Archive for the ‘local government’ category

Does Burning Money Increase MoCo’s Carbon Footprint?

28 April 2014

 

Council member Roger Berliner sponsored a set of environmental bills that made it through the council last week.  The worst one — which was passed, of course — requires the county to purchase 100% of its electricity from “clean fuels”.  The current requirement is 30%.

This initiative is all cost, and no benefits.

Based on the county’s fiscal impact statement, the law will increase the county’s energy expenditures in the range of $279,000 – $545,000 per year.  That gets over a million easily, in less than four years.Plaudits to Nancy Floreen, who argued for looking at this from a budgetary standpoint.  None of the other council members thought that was worthwhile.

And what do we get for those millions of dollars? Nothing.   The incremental change from this bill is so infinitesimally tiny that it adds up to nothing. No change in greenhouse gas emissions, no impact on climate change. Zero. Just a meaningless statement and bit of bluster.

So if the environment is not improved, who does benefit from those millions of taxpayer dollars? Well, council members like Berliner and George Leventhal get to crow about their wondrous accomplishment. (Leventhal excelled at playing the pompous windbag on this one.  He called it “the most urgent public policy challenge that we face.”   Really, George? More urgent than homelessness? Crime? Poverty? Educational failures for low-income neighborhoods?)

And certain energy producers, politically favored, get a more than tripling of the subsidy they currently receive. These producers are too expensive to compete, so they work through the political process to extract funds from MoCo taxpayers.

I can understand wanting to reduce emissions from fossil fuels.  I can understand reasonable policy proposals to do that.  But anyone with a lick of sense can also see what is purely symbolic, useless, and wasteful.This is a useless and expensive heap of corporate welfare, that allows the politicians to beat their chests, but accomplishes nothing. Nothing, that is, except take away funds from needs that really are urgent.

 

Damn the low-income residents and the jobless: Anybody but WalMart!

10 April 2013

The building on the corner of Connecticut Avenue and Aspen Hill Road in Aspen Hill has been empty for three years.  At the same time, downcounty residents have been looking forward to a WalMart opening in the area, where heavy discounts on household goods and groceries would be available.  And to complete the confluence of opportunity and fortune, Walmart is interested in occuping the space, which would establish dozens of jobs.  Sounds like a fortuitous win/win/win situation, right?  Who could oppose this?  Councilman Craig Rice, who is often looking out for the interests of low-income residents,  is eager to see it happen.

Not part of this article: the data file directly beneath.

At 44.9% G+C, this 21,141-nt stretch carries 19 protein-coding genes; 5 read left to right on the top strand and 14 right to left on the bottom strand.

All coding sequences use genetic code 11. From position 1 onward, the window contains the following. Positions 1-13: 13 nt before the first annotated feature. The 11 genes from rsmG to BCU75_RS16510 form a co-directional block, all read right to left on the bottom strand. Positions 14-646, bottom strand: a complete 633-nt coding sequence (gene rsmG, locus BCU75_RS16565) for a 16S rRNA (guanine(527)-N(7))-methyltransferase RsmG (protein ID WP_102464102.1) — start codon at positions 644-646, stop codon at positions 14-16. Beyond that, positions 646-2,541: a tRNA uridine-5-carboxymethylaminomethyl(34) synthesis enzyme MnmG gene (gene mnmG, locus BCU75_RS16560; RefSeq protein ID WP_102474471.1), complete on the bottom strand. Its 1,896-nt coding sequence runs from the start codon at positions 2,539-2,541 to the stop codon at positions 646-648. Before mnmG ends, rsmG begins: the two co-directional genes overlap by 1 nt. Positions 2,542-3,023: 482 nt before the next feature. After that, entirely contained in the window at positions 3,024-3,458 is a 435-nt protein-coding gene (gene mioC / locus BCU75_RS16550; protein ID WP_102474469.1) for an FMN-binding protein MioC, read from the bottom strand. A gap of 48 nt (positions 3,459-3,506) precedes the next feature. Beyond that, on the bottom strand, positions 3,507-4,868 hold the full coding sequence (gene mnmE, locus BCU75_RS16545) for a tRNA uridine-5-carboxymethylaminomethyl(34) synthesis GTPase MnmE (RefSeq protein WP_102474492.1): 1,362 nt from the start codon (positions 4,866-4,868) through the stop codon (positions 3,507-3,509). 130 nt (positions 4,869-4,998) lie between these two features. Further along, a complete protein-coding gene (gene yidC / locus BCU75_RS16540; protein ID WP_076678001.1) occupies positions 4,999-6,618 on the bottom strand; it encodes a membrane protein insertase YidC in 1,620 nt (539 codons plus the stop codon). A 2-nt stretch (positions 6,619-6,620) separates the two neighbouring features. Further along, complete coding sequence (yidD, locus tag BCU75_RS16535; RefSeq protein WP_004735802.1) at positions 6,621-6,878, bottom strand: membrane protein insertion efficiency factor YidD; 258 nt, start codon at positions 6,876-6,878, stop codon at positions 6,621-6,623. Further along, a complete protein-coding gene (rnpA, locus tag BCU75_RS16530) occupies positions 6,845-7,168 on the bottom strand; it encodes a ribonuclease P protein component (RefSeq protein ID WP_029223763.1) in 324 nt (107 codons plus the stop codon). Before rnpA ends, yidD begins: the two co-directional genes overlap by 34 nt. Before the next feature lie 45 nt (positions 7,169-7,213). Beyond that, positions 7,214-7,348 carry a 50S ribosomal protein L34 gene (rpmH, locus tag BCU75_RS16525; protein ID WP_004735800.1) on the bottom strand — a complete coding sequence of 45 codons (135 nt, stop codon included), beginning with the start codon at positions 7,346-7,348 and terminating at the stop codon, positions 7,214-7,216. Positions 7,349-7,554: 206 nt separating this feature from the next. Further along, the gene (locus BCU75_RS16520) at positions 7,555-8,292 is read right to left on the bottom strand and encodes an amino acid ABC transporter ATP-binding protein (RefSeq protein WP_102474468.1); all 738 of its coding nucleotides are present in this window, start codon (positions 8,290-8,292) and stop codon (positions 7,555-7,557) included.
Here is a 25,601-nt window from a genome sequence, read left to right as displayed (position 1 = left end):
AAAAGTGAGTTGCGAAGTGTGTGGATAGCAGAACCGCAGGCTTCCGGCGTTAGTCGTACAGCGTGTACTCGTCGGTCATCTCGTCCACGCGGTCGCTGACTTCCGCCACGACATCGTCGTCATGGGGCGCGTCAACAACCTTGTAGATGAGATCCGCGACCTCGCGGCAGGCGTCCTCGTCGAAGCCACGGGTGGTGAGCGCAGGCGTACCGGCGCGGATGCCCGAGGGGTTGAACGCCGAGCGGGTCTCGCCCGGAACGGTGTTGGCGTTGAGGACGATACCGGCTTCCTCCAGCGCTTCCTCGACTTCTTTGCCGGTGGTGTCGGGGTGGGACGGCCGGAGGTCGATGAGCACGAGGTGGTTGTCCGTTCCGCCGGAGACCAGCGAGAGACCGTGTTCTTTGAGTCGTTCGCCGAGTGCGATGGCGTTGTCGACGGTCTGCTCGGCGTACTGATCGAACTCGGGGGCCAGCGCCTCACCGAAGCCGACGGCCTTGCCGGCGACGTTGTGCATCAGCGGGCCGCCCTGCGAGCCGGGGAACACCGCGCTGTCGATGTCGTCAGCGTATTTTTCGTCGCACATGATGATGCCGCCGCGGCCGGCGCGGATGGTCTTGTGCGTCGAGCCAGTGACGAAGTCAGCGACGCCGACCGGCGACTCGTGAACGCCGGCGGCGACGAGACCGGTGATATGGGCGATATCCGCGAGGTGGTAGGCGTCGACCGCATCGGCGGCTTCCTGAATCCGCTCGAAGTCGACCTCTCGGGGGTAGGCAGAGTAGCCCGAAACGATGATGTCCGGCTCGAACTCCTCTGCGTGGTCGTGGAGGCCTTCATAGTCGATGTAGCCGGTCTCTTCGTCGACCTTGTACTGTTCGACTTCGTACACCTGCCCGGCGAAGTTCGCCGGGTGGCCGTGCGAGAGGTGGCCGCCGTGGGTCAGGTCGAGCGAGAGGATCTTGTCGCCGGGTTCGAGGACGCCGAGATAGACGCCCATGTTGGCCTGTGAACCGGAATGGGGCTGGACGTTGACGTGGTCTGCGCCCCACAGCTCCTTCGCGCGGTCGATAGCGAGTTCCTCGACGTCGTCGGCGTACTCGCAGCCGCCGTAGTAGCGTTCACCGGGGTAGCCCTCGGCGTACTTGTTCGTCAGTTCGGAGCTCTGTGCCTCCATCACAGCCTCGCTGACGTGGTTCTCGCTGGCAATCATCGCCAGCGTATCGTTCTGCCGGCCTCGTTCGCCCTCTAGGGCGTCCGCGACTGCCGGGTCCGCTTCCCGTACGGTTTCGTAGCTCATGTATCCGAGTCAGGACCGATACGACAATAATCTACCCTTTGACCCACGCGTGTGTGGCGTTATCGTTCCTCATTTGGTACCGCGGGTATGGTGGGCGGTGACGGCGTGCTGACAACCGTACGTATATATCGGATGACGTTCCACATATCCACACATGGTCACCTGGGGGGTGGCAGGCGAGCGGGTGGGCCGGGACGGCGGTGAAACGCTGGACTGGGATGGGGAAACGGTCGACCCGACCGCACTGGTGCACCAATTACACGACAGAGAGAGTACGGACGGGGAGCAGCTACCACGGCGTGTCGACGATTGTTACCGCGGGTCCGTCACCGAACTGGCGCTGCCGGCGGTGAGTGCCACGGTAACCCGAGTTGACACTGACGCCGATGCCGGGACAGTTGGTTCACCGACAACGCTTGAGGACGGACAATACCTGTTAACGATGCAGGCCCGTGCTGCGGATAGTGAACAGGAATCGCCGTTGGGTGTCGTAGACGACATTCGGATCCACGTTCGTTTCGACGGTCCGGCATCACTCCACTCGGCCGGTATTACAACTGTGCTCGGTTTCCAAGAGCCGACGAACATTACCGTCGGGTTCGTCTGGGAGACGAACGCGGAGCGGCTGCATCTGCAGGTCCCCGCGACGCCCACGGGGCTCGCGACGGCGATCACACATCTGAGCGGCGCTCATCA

But Councilman George Leventhal, who is often looking out for politically popular causes, is trying to stop it.  After all, criticizing Walmart is all the rage among Leventhal’s upper-income constituents.  It’s chic to oppose the lowbrow store, which doesn’t serve gourmet fair trade chai or organic truffles.  Leventhal complained that “the county has not had a chance to weigh Walmart over other potential uses for the land.”

It’s been three years, George, and no one else is moving in there.  Yet he continues to block the approval process, hoping that someone more tasteful might be persuaded to move there.

Good news, bad news on the Birchmere

1 August 2007

 

 

Good news and bad news on the concert hall front: County spokesman Patrick Lacefield is reporting that the Birchmere deal is dead (hooray!).

The Birchmere ownership, according to the articles, is a little confused, and didn’t seem to expect this. “To date, the Birchmere has not been given a plausible reason for the breach. Any assertion by the county or any other entity that the parties were unable to reach agreement on the essential business terms is patently and demonstrably false.” (Tip o’ the hat to Silver Spring Singular.

The bad news: Middle class music lovers can still expect taxpayers to subsidize their entertainment, as the county is looking for another way to throw money at this. The latest rumor has the county looking to bring in a much larger venue — about the size of the Kennedy Center concert hall. Perhaps this is why the county broke off negotiations. They are reportedly now talking with Live Nation, the outfit that owns the Fillmore concert halls.

The county and state have already compelled taxpayers to pay over $100 million to build a concert hall the size of the Kennedy Center, only 15 miles away from the Kennedy Center. There was no need for Strathmore, and there is no need for an additional concert hall in Silver Spring. For crying out loud, we are just as close to the Clarice Smith Center at the University of Maryland.

I think it’s just some kind of elitist attitude at play; we don’t want to go to Washington, we don’t want to go to (gasp!) Prince George’s County, we have to have our own place in Montgomery. And to hell with the poor saps who have to pay the tab.

Raison d’être

2 March 2007

The municipality where I live is an endlessly fascinating place. Sitting right next to the nation’s capital, Montgomery features family farms dating from the 18th century, as well as some of the world’s most advanced biological engineering enterprises. The county government, with a budget that is the envy of some states, produces sophisticated and expensive programs, as well as some of the silliest legislation you could imagine. It’s also a place where wealthy people subsidize their hobbies and artistic passions by taxing the less well off. I founded this weblog to chronicle and observe the wrestling match between civil society and activist government, and publicize and examine the consequences of that conflict.

— Zinzindor